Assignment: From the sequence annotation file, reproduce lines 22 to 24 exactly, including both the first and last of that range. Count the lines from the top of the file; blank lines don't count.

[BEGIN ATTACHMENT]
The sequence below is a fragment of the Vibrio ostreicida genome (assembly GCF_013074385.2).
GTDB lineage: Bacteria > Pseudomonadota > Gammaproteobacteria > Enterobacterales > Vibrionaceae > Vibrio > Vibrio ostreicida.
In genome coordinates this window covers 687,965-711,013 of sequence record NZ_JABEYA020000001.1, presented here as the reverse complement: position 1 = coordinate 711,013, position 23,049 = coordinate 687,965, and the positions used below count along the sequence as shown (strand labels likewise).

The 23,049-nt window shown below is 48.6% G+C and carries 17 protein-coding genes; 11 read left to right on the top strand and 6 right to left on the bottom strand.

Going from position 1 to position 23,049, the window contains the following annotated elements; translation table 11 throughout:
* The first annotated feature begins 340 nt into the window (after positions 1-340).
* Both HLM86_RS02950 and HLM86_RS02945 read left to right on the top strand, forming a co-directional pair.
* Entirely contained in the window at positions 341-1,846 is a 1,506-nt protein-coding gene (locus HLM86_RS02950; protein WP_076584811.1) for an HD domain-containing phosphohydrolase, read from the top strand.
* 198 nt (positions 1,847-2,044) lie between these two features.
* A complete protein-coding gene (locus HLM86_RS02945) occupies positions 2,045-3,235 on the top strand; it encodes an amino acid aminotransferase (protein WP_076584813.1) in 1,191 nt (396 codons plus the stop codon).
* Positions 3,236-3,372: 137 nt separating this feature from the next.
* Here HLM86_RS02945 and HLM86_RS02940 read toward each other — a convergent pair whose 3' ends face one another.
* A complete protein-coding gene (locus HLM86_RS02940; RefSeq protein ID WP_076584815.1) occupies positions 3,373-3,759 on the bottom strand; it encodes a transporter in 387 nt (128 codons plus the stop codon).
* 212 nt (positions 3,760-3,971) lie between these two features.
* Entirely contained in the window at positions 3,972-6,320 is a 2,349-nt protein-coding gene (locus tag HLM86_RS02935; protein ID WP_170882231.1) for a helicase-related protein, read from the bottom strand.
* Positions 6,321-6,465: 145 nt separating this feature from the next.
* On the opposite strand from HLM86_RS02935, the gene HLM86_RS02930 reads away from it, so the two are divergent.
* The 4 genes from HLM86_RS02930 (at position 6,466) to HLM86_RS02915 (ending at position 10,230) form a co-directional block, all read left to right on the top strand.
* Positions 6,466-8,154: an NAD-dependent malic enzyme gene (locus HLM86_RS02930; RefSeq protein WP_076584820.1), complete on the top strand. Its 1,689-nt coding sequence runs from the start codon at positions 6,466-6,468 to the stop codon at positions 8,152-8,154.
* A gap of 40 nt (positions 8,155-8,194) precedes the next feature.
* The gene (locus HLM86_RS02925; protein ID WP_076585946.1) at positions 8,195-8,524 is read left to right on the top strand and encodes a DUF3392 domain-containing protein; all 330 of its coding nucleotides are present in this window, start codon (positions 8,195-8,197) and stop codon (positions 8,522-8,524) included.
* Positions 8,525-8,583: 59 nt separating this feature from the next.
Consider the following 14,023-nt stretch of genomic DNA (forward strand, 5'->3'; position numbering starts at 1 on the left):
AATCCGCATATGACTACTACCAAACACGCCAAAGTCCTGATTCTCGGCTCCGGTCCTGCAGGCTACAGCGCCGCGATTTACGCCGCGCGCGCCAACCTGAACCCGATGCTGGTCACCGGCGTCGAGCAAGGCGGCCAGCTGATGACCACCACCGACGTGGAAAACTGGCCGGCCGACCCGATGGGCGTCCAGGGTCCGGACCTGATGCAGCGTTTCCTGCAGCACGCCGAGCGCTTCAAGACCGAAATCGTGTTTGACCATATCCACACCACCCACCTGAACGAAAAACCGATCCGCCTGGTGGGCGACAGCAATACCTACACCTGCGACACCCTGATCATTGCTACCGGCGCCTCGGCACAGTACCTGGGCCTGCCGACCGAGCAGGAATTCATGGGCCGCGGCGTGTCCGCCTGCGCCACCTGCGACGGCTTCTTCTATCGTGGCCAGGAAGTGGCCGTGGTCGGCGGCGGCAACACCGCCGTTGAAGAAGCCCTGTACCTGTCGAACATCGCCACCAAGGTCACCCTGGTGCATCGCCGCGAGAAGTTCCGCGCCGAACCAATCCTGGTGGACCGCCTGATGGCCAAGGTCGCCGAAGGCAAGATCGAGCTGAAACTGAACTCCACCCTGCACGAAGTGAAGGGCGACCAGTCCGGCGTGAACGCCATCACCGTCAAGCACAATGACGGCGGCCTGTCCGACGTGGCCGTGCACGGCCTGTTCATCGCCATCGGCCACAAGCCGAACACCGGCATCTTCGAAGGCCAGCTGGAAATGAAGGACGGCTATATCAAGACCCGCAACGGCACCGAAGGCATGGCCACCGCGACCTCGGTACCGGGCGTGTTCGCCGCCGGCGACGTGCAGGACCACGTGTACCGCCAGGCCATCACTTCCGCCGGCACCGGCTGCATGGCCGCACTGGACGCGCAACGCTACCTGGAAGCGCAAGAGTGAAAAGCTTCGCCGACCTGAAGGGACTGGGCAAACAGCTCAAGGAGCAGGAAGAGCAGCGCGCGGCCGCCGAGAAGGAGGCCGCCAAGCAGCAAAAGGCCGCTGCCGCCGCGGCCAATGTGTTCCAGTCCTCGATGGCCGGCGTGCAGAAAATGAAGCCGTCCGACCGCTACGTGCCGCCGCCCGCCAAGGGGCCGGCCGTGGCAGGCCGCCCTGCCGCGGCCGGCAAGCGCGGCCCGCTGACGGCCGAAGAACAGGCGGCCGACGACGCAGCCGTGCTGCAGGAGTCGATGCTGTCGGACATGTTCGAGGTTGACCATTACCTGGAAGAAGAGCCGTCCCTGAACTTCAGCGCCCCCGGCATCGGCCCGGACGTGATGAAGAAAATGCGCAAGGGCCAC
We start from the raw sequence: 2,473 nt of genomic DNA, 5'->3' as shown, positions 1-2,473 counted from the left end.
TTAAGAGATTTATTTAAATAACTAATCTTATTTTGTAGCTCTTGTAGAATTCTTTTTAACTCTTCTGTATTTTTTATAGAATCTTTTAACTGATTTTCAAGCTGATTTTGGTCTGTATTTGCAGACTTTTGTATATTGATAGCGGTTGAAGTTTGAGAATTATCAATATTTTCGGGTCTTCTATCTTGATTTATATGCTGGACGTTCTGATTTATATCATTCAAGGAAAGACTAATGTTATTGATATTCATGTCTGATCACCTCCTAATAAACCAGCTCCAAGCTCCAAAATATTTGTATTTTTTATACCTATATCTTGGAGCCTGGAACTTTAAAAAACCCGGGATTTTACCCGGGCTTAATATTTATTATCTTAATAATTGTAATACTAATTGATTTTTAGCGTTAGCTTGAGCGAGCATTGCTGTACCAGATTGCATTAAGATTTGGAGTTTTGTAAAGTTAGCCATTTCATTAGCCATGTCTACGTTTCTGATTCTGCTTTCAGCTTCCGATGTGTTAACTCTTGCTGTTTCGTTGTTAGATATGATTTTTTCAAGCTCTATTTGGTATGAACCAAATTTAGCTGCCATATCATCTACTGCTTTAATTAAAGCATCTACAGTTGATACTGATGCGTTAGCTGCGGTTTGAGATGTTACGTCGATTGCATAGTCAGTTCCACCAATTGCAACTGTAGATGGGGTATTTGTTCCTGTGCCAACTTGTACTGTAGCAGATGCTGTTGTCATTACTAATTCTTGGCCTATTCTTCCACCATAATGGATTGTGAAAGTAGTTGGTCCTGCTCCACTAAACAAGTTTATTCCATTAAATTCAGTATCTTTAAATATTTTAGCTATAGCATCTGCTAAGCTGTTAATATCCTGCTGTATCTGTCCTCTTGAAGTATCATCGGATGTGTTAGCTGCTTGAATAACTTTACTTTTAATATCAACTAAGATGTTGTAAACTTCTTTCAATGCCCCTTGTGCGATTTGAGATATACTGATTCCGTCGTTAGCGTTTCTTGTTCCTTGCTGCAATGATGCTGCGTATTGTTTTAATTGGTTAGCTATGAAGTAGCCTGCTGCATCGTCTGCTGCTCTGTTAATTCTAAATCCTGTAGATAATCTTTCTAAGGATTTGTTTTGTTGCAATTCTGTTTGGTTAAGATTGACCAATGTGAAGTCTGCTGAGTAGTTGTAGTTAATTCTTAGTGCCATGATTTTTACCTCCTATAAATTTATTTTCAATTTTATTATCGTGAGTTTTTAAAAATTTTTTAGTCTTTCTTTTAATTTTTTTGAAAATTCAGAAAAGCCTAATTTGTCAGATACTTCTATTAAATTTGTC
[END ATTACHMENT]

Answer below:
* Positions 8,525-8,583: 59 nt separating this feature from the next.
Consider the following 14,023-nt stretch of genomic DNA (forward strand, 5'->3'; position numbering starts at 1 on the left):
AATCCGCATATGACTACTACCAAACACGCCAAAGTCCTGATTCTCGGCTCCGGTCCTGCAGGCTACAGCGCCGCGATTTACGCCGCGCGCGCCAACCTGAACCCGATGCTGGTCACCGGCGTCGAGCAAGGCGGCCAGCTGATGACCACCACCGACGTGGAAAACTGGCCGGCCGACCCGATGGGCGTCCAGGGTCCGGACCTGATGCAGCGTTTCCTGCAGCACGCCGAGCGCTTCAAGACCGAAATCGTGTTTGACCATATCCACACCACCCACCTGAACGAAAAACCGATCCGCCTGGTGGGCGACAGCAATACCTACACCTGCGACACCCTGATCATTGCTACCGGCGCCTCGGCACAGTACCTGGGCCTGCCGACCGAGCAGGAATTCATGGGCCGCGGCGTGTCCGCCTGCGCCACCTGCGACGGCTTCTTCTATCGTGGCCAGGAAGTGGCCGTGGTCGGCGGCGGCAACACCGCCGTTGAAGAAGCCCTGTACCTGTCGAACATCGCCACCAAGGTCACCCTGGTGCATCGCCGCGAGAAGTTCCGCGCCGAACCAATCCTGGTGGACCGCCTGATGGCCAAGGTCGCCGAAGGCAAGATCGAGCTGAAACTGAACTCCACCCTGCACGAAGTGAAGGGCGACCAGTCCGGCGTGAACGCCATCACCGTCAAGCACAATGACGGCGGCCTGTCCGACGTGGCCGTGCACGGCCTGTTCATCGCCATCGGCCACAAGCCGAACACCGGCATCTTCGAAGGCCAGCTGGAAATGAAGGACGGCTATATCAAGACCCGCAACGGCACCGAAGGCATGGCCACCGCGACCTCGGTACCGGGCGTGTTCGCCGCCGGCGACGTGCAGGACCACGTGTACCGCCAGGCCATCACTTCCGCCGGCACCGGCTGCATGGCCGCACTGGACGCGCAACGCTACCTGGAAGCGCAAGAGTGAAAAGCTTCGCCGACCTGAAGGGACTGGGCAAACAGCTCAAGGAGCAGGAAGAGCAGCGCGCGGCCGCCGAGAAGGAGGCCGCCAAGCAGCAAAAGGCCGCTGCCGCCGCGGCCAATGTGTTCCAGTCCTCGATGGCCGGCGTGCAGAAAATGAAGCCGTCCGACCGCTACGTGCCGCCGCCCGCCAAGGGGCCGGCCGTGGCAGGCCGCCCTGCCGCGGCCGGCAAGCGCGGCCCGCTGACGGCCGAAGAACAGGCGGCCGACGACGCAGCCGTGCTGCAGGAGTCGATGCTGTCGGACATGTTCGAGGTTGACCATTACCTGGAAGAAGAGCCGTCCCTGAACTTCAGCGCCCCCGGCATCGGCCCGGACGTGATGAAGAAAATGCGCAAGGGCCAC